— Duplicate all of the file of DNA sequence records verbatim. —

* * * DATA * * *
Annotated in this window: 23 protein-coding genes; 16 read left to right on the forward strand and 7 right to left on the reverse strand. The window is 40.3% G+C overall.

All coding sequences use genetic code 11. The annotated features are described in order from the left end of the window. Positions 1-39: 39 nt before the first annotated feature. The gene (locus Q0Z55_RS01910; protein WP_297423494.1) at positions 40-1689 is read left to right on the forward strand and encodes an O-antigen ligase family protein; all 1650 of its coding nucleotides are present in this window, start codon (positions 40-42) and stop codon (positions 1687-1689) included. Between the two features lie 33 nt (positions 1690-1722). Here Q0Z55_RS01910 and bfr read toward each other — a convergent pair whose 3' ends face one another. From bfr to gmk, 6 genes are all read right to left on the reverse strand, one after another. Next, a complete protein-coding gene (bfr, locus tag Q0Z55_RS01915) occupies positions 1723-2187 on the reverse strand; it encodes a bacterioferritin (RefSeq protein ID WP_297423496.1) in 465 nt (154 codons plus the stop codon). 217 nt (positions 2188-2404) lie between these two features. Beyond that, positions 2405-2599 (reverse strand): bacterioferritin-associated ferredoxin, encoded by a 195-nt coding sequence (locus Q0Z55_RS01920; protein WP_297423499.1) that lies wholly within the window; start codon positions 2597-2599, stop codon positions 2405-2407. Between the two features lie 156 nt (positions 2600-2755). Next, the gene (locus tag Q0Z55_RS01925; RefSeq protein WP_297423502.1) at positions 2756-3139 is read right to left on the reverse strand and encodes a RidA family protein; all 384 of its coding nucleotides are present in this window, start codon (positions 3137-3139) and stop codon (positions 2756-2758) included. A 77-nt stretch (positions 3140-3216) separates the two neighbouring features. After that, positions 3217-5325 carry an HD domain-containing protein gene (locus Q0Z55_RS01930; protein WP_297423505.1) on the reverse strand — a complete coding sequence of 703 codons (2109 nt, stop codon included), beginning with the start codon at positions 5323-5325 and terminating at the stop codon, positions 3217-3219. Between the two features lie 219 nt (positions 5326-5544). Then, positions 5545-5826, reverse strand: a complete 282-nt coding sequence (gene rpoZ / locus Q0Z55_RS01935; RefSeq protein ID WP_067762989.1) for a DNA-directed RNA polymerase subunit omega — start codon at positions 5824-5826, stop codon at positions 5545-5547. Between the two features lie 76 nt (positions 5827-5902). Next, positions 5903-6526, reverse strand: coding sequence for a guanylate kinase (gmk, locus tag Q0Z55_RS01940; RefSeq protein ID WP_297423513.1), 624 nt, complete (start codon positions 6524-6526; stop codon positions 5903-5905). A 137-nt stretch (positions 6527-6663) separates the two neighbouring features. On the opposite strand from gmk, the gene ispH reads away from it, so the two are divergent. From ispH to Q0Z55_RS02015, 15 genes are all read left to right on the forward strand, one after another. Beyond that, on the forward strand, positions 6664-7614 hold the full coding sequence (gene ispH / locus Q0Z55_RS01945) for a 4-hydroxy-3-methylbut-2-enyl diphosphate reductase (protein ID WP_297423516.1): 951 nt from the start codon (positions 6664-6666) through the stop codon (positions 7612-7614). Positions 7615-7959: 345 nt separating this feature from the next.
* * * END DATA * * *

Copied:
Annotated in this window: 23 protein-coding genes; 16 read left to right on the forward strand and 7 right to left on the reverse strand. The window is 40.3% G+C overall.

All coding sequences use genetic code 11. The annotated features are described in order from the left end of the window. Positions 1-39: 39 nt before the first annotated feature. The gene (locus Q0Z55_RS01910; protein WP_297423494.1) at positions 40-1689 is read left to right on the forward strand and encodes an O-antigen ligase family protein; all 1650 of its coding nucleotides are present in this window, start codon (positions 40-42) and stop codon (positions 1687-1689) included. Between the two features lie 33 nt (positions 1690-1722). Here Q0Z55_RS01910 and bfr read toward each other — a convergent pair whose 3' ends face one another. From bfr to gmk, 6 genes are all read right to left on the reverse strand, one after another. Next, a complete protein-coding gene (bfr, locus tag Q0Z55_RS01915) occupies positions 1723-2187 on the reverse strand; it encodes a bacterioferritin (RefSeq protein ID WP_297423496.1) in 465 nt (154 codons plus the stop codon). 217 nt (positions 2188-2404) lie between these two features. Beyond that, positions 2405-2599 (reverse strand): bacterioferritin-associated ferredoxin, encoded by a 195-nt coding sequence (locus Q0Z55_RS01920; protein WP_297423499.1) that lies wholly within the window; start codon positions 2597-2599, stop codon positions 2405-2407. Between the two features lie 156 nt (positions 2600-2755). Next, the gene (locus tag Q0Z55_RS01925; RefSeq protein WP_297423502.1) at positions 2756-3139 is read right to left on the reverse strand and encodes a RidA family protein; all 384 of its coding nucleotides are present in this window, start codon (positions 3137-3139) and stop codon (positions 2756-2758) included. A 77-nt stretch (positions 3140-3216) separates the two neighbouring features. After that, positions 3217-5325 carry an HD domain-containing protein gene (locus Q0Z55_RS01930; protein WP_297423505.1) on the reverse strand — a complete coding sequence of 703 codons (2109 nt, stop codon included), beginning with the start codon at positions 5323-5325 and terminating at the stop codon, positions 3217-3219. Between the two features lie 219 nt (positions 5326-5544). Then, positions 5545-5826, reverse strand: a complete 282-nt coding sequence (gene rpoZ / locus Q0Z55_RS01935; RefSeq protein ID WP_067762989.1) for a DNA-directed RNA polymerase subunit omega — start codon at positions 5824-5826, stop codon at positions 5545-5547. Between the two features lie 76 nt (positions 5827-5902). Next, positions 5903-6526, reverse strand: coding sequence for a guanylate kinase (gmk, locus tag Q0Z55_RS01940; RefSeq protein ID WP_297423513.1), 624 nt, complete (start codon positions 6524-6526; stop codon positions 5903-5905). A 137-nt stretch (positions 6527-6663) separates the two neighbouring features. On the opposite strand from gmk, the gene ispH reads away from it, so the two are divergent. From ispH to Q0Z55_RS02015, 15 genes are all read left to right on the forward strand, one after another. Beyond that, on the forward strand, positions 6664-7614 hold the full coding sequence (gene ispH / locus Q0Z55_RS01945) for a 4-hydroxy-3-methylbut-2-enyl diphosphate reductase (protein ID WP_297423516.1): 951 nt from the start codon (positions 6664-6666) through the stop codon (positions 7612-7614). Positions 7615-7959: 345 nt separating this feature from the next.